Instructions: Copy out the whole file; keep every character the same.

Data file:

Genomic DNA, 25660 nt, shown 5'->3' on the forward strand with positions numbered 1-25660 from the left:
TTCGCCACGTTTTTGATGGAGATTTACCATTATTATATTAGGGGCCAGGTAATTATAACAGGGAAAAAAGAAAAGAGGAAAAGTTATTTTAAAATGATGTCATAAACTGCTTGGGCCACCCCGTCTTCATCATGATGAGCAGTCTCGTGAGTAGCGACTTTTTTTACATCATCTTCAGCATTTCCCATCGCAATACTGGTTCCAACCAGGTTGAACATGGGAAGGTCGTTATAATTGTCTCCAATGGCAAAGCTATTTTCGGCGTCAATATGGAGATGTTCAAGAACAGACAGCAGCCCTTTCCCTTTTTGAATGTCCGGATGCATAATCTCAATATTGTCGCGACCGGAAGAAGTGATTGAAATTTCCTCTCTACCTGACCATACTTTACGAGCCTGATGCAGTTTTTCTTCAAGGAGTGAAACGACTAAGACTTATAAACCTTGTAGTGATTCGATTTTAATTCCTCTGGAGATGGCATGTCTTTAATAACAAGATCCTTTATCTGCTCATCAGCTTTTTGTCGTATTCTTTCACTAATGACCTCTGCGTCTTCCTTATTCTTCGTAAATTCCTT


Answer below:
Genomic DNA, 25660 nt, shown 5'->3' on the forward strand with positions numbered 1-25660 from the left:
TTCGCCACGTTTTTGATGGAGATTTACCATTATTATATTAGGGGCCAGGTAATTATAACAGGGAAAAAAGAAAAGAGGAAAAGTTATTTTAAAATGATGTCATAAACTGCTTGGGCCACCCCGTCTTCATCATGATGAGCAGTCTCGTGAGTAGCGACTTTTTTTACATCATCTTCAGCATTTCCCATCGCAATACTGGTTCCAACCAGGTTGAACATGGGAAGGTCGTTATAATTGTCTCCAATGGCAAAGCTATTTTCGGCGTCAATATGGAGATGTTCAAGAACAGACAGCAGCCCTTTCCCTTTTTGAATGTCCGGATGCATAATCTCAATATTGTCGCGACCGGAAGAAGTGATTGAAATTTCCTCTCTACCTGACCATACTTTACGAGCCTGATGCAGTTTTTCTTCAAGGAGTGAAACGACTAAGACTTATAAACCTTGTAGTGATTCGATTTTAATTCCTCTGGAGATGGCATGTCTTTAATAACAAGATCCTTTATCTGCTCATCAGCTTTTTGTCGTATTCTTTCACTAATGACCTCTGCGTCTTCCTTATTCTTCGTAAATTCCTT